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Europe

Opinion: EU fears unpredictable Italy

The government crisis in Italy is not just political theater; it is endangering attempts to save the euro. The blame for the country's chaos does not rest solely with Silvio Berlusconi, says DW's Bernd Riegert.

DW's Bernd Riegert Copyright: DW/Per Henriksen

DW's Bernd Riegert

The grand coalition of Social Democrats and Conservatives lasted just five months in Italy. Voters had not lent any one party a majority during February elections, thereby forcing ex-premier Silvio Berlusconi's center-right party to enter an uneasy coalition with center-leftists. As a result, Prime Minister Enrico Letta kicked off a nearly impossible campaign: bringing stability to Italy and leading it out of a dramatic economic crisis.

Now, the government has failed ostensibly due to Silvio Berlusconi's irresponsible, ego-centric behavior. The convicted tax-evader still clings to his post in the Senate, extorts the government and uses his compliant party in the process - running it like one of his own private companies. Berlusconi, who turned 77 on Sunday (29.09.2013), withdrew his ministers from the government because the Senate aims to put a binding legal verdict against him into force. Ice-cold, without considering the damage it could cause both to Italy and perhaps to all of Europe, Berlusconi pulled the plug. Or has he just gone crazy after all, as Prime Minister Letta - among others - have suggested?

Coalition without common ground

While Berlusconi has blustered across the big stage, it's been clear behind the scenes of Rome's political theater since the start of the grand coalition that the Left and Right parties' approaches to economics and tax policy simply do not cohere. To this day, the government has not managed to implement any significant changes. A planned increase in the value-added tax and a revision in property taxing keep getting pushed back. Italy is lagging behind when it comes to the most pressing reform schemes. Projects to combat unemployment hardly exist.

In May, the European Union abandoned its excessive deficit proceedings against Italy. Yet it now appears that the country will have to incur greater debt than planned. October will see the moment of truth - when Olli Rehn, EU Commissioner for Economic and Monetary Affairs and the Euro, will lay the figures on the table and review Italy's budget for the coming year. That's if a budget draft exists in the first place - without a fully functional government in the country.

No one is saying it loudly, but many - particularly the other 16 partners in the eurozone - feel incomprehension or even horror at the chaos in Italy. The economic data had just improved slightly in the country. Do the parties really not have anything better to do than ensure that the nation comes to a standstill again for months?

Europe heaves a sigh

The financial markets have offered Italy a little relief in the past year. The European Central Bank bought Italian bonds and guaranteed further intervention. But even since Friday, the price Italy has to pay for excessive debt has increased again. And the "bond spread," which Belusconi vilified heavily in his election campaign as a German invention, has become harsh reality. Interest rates could crush Italy any day now. The crisis is only slumbering; it's not yet been overcome.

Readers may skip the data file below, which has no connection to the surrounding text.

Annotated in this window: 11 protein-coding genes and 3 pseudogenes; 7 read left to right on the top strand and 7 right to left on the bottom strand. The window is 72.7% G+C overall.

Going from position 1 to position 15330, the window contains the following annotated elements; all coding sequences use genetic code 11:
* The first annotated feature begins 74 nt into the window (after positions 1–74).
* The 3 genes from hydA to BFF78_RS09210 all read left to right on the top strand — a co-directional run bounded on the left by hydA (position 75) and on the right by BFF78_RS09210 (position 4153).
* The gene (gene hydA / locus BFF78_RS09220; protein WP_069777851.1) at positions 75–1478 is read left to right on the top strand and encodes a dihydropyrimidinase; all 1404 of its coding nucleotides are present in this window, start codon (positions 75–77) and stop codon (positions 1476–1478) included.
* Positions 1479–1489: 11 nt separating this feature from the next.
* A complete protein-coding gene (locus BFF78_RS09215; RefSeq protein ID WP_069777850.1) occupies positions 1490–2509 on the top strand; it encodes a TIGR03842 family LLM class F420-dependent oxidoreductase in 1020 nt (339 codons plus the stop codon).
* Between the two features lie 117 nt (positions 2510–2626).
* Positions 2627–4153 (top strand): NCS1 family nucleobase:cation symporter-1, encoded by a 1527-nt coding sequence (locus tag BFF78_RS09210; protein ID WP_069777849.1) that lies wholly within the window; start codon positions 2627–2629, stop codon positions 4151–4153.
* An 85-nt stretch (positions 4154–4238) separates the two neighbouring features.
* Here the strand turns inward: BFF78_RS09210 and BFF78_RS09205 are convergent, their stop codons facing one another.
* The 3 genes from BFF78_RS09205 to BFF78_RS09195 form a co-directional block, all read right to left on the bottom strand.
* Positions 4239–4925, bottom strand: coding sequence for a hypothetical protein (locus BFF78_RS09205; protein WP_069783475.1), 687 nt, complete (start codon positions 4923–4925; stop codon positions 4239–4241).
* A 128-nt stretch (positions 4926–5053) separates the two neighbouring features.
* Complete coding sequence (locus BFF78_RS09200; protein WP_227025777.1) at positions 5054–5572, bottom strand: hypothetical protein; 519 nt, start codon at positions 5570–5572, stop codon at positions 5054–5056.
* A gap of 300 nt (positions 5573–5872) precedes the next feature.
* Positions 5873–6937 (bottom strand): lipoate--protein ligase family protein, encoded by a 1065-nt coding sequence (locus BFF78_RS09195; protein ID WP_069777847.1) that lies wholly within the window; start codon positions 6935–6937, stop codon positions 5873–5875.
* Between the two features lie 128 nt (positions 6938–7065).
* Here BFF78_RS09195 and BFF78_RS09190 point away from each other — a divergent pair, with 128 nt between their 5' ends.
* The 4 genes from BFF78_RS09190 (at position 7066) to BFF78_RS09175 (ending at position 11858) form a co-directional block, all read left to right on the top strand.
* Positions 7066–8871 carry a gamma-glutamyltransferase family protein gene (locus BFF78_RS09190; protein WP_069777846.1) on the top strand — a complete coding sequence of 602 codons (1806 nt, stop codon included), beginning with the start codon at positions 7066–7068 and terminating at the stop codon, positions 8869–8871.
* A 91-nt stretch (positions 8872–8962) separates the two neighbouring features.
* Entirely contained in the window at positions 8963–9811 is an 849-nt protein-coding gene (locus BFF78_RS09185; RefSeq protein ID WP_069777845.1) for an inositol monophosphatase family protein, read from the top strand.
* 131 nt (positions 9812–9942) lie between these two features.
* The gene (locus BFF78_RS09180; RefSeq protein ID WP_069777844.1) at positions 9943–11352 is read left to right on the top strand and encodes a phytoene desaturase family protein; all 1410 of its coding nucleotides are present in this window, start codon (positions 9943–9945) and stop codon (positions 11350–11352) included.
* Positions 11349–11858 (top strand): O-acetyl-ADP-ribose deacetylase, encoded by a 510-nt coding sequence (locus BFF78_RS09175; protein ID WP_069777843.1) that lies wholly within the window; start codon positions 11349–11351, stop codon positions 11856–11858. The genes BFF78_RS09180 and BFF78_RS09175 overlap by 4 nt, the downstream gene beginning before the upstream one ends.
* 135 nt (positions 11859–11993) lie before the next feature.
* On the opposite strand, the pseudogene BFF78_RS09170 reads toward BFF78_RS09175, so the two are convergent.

If things turn worse for Italy, then the rest of southern Europe will also suffer. Ultimately, the crisis could seize the whole eurozone again. Northern European countries would have to shell out more money and offer more security to stabilize Italy.

Italy could face new elections

In November 2011, state and government leaders forced then Prime Minister Berlusconi from office because Italy was rapidly heading for economic disaster. But even that massive intervention did not do much good: Berlusconi is still calling the shots. The situation in Italy has improved only slightly, and now politicians in Brussels are stumped.

That's why they have been begging the players in Italy for days not to descend into another crisis of government. But it's too late. The country is already in the throes of that crisis, which will end in new elections in a few months. Until then, the aged President Napolitano could once again introduce a technocratic government. That would be the last measure to minimize Italy's plight on other euro nations. But even a technocratic government normally cannot withstand more than a year.

Berlusconi ups the ante?

Three different camps are facing off in Italy: the Socialists, the Berlusconi boys and the followers of absolute naysayer Beppe Grillo. How the "Grillini" - the frustrated protest voters - will now behave is uncertain. Grillo has repeatedly predicted that the Italian system will strangle itself before something new can take its place. He could end up being right.

But the Berlusconi camp is stronger than those outside Italy may presume. Despite all his scandals and escapades, nearly one-third of voters chose Berlusconi in February's elections. The political zombie aims to reestablish his old Forza Italia party and make a bid for head of state during the next elections.

In Italy's interest and that of Europe, one can only hope that Berlusconi's plan does not come to fruition. But Italy can only be governed if euro-opponent Beppe Grillo is willing to budge or the realpolitik wing of the Grillini defect to the Left.

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